}

And using it like:

fs::open(filename).context(CannotOpenFile { filename })?;
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Firstly, as someone who appreciated error_chain when it was released, thank you @brson for building it, I personally benefited from learning from it’s usage.

Second, for those saying that they’re avoiding failure and using standard types, I’m curious if you support backtrace? This is my primary motivation for using failure at the moment.

2 Likes

Not in libraries, no. This is usually because libraries have targeted errors, and it’s pretty easy to see where the error comes from.

For applications, sure, that’s why I mention failure::Error in my blog post: its backtrace support is very nice. (snafu also supports this, which I’m in the process of experimenting with in ripgrep core.)

1 Like

Isn’t this a problem when the structure is:

  • MyApp
    • CoolMetaLibrary
      • NestedLibrary

And then NestedLibrary encounters an error.

If NestedLibrary has not captured a stack trace at the location of the error, the best you can do is hope that CoolMetaLibrary did. If it hasn’t, then your trace will only point to the location in MyApp where you call into CoolMetaLibrary, which you probably already knew.

I actually hope for a world where error types are fine-grained enough to identify a line of source code from a specific error, but I fear that such a world isn’t easily attainable.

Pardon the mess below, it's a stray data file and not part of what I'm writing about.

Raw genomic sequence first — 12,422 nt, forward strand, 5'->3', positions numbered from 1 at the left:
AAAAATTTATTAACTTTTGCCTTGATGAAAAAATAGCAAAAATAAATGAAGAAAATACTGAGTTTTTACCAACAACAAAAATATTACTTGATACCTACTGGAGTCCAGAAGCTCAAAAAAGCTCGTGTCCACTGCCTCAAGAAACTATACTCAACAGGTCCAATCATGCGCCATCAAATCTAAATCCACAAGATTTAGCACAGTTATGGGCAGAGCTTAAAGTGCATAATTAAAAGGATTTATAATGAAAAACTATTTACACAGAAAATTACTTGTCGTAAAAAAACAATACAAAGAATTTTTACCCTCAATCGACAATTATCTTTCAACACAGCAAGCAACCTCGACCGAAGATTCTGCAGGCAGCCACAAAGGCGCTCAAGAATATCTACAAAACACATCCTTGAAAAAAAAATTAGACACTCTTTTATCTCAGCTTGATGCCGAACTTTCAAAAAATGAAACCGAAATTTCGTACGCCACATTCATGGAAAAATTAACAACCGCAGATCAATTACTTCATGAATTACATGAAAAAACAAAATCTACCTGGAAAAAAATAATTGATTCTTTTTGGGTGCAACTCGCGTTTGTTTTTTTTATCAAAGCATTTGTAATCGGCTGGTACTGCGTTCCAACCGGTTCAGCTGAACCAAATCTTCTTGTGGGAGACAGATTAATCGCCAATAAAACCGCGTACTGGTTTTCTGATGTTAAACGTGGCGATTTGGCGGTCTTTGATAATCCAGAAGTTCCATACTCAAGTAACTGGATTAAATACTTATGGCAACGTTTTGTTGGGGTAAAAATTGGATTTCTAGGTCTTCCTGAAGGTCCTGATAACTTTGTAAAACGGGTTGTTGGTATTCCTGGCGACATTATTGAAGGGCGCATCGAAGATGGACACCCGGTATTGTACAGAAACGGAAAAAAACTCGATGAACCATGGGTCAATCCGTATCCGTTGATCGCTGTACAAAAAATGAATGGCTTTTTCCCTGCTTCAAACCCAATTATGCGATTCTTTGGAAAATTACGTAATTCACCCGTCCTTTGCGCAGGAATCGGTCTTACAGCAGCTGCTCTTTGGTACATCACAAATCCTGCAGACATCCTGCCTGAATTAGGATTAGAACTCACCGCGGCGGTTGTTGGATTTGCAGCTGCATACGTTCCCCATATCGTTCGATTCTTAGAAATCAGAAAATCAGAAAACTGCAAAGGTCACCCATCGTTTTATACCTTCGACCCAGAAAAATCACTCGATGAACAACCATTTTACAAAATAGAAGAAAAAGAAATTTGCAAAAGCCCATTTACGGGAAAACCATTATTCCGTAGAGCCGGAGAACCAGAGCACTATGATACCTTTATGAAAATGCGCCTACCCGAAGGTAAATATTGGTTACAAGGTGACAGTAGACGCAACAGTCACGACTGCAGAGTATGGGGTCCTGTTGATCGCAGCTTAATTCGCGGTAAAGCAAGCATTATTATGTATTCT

I do think it is a potential problem in theory, and I still think it’s good for the error ecosystem to support it.

Honestly though, even though I introduced backtraces into errors in error-chain, I have never used error backtraces for any purpose. I have to imagine that people supporting large codebases would find it useful, as long as they are threaded all the way through the chain, which they almost assuredly will not be considering the fractured state of the ecosystem.

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Imagine that NestedLibrary error contains some path to the file that is missing or corrupted. If CoolMetaLibrary error does not point to the NestedLibrary error, then it may be hard to guess that MyApp error is caused by the corrupted file.
It happens to me all the time.

This is a different problem than the one that a backtrace solves. A backtrace will identify the line of code the error occurs at and all the intermediate functions. It will not include the file name you attempted to open.

“Nesting” errors does include what you are talking about, and most (all?) error management libraries perform that goal. ( of course, I think SNAFU is best :grin:)

1 Like